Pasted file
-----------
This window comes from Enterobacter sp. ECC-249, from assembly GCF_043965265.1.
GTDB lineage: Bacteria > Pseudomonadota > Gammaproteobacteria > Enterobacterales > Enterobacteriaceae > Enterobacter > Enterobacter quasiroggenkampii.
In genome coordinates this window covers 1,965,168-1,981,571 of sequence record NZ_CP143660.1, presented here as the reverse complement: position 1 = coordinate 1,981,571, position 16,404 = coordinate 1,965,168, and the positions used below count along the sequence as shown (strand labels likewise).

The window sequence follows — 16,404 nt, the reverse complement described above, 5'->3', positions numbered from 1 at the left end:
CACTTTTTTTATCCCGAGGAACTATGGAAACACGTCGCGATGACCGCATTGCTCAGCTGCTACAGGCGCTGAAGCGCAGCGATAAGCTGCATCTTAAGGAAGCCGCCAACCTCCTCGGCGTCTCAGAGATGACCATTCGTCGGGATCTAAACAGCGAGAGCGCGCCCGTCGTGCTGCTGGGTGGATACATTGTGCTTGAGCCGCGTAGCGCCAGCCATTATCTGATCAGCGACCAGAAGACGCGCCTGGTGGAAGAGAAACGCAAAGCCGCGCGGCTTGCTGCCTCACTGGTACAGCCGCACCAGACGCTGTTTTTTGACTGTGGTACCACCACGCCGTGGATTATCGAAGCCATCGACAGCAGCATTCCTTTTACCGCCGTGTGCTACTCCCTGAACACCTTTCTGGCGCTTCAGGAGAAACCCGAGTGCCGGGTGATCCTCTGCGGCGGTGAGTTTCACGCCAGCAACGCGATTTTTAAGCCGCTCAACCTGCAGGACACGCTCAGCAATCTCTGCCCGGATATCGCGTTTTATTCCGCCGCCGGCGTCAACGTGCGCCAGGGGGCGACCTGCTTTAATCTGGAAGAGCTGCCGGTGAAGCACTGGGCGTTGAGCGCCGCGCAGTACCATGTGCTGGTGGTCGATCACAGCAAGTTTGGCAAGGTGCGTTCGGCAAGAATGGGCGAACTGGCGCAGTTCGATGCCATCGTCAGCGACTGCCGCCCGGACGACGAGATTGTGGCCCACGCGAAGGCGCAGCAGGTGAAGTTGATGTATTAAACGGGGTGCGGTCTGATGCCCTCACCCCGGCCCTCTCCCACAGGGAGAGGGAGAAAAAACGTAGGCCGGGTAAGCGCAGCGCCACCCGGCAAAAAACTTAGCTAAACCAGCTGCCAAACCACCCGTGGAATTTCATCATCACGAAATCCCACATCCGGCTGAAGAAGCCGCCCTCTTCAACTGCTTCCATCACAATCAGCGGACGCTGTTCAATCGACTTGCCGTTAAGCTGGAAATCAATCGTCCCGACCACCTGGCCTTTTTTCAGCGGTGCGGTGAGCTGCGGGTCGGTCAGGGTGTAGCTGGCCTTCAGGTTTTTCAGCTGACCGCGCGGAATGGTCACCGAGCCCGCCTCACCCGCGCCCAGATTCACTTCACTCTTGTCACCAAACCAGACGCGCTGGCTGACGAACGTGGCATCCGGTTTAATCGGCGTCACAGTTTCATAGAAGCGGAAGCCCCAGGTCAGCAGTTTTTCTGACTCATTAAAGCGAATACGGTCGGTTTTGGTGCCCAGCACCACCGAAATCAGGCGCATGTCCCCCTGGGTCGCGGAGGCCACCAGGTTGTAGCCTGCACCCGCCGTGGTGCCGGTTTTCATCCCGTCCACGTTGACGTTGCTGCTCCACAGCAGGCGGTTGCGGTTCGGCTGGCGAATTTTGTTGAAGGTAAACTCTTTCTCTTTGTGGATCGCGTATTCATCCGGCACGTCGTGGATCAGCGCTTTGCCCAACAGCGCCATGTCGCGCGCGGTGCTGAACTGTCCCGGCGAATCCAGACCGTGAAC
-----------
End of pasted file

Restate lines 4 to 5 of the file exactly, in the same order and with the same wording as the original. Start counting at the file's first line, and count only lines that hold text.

The window sequence follows — 16,404 nt, the reverse complement described above, 5'->3', positions numbered from 1 at the left end:
CACTTTTTTTATCCCGAGGAACTATGGAAACACGTCGCGATGACCGCATTGCTCAGCTGCTACAGGCGCTGAAGCGCAGCGATAAGCTGCATCTTAAGGAAGCCGCCAACCTCCTCGGCGTCTCAGAGATGACCATTCGTCGGGATCTAAACAGCGAGAGCGCGCCCGTCGTGCTGCTGGGTGGATACATTGTGCTTGAGCCGCGTAGCGCCAGCCATTATCTGATCAGCGACCAGAAGACGCGCCTGGTGGAAGAGAAACGCAAAGCCGCGCGGCTTGCTGCCTCACTGGTACAGCCGCACCAGACGCTGTTTTTTGACTGTGGTACCACCACGCCGTGGATTATCGAAGCCATCGACAGCAGCATTCCTTTTACCGCCGTGTGCTACTCCCTGAACACCTTTCTGGCGCTTCAGGAGAAACCCGAGTGCCGGGTGATCCTCTGCGGCGGTGAGTTTCACGCCAGCAACGCGATTTTTAAGCCGCTCAACCTGCAGGACACGCTCAGCAATCTCTGCCCGGATATCGCGTTTTATTCCGCCGCCGGCGTCAACGTGCGCCAGGGGGCGACCTGCTTTAATCTGGAAGAGCTGCCGGTGAAGCACTGGGCGTTGAGCGCCGCGCAGTACCATGTGCTGGTGGTCGATCACAGCAAGTTTGGCAAGGTGCGTTCGGCAAGAATGGGCGAACTGGCGCAGTTCGATGCCATCGTCAGCGACTGCCGCCCGGACGACGAGATTGTGGCCCACGCGAAGGCGCAGCAGGTGAAGTTGATGTATTAAACGGGGTGCGGTCTGATGCCCTCACCCCGGCCCTCTCCCACAGGGAGAGGGAGAAAAAACGTAGGCCGGGTAAGCGCAGCGCCACCCGGCAAAAAACTTAGCTAAACCAGCTGCCAAACCACCCGTGGAATTTCATCATCACGAAATCCCACATCCGGCTGAAGAAGCCGCCCTCTTCAACTGCTTCCATCACAATCAGCGGACGCTGTTCAATCGACTTGCCGTTAAGCTGGAAATCAATCGTCCCGACCACCTGGCCTTTTTTCAGCGGTGCGGTGAGCTGCGGGTCGGTCAGGGTGTAGCTGGCCTTCAGGTTTTTCAGCTGACCGCGCGGAATGGTCACCGAGCCCGCCTCACCCGCGCCCAGATTCACTTCACTCTTGTCACCAAACCAGACGCGCTGGCTGACGAACGTGGCATCCGGTTTAATCGGCGTCACAGTTTCATAGAAGCGGAAGCCCCAGGTCAGCAGTTTTTCTGACTCATTAAAGCGAATACGGTCGGTTTTGGTGCCCAGCACCACCGAAATCAGGCGCATGTCCCCCTGGGTCGCGGAGGCCACCAGGTTGTAGCCTGCACCCGCCGTGGTGCCGGTTTTCATCCCGTCCACGTTGACGTTGCTGCTCCACAGCAGGCGGTTGCGGTTCGGCTGGCGAATTTTGTTGAAGGTAAACTCTTTCTCTTTGTGGATCGCGTATTCATCCGGCACGTCGTGGATCAGCGCTTTGCCCAACAGCGCCATGTCGCGCGCGGTGCTGAACTGTCCCGGCGAATCCAGACCGTGAAC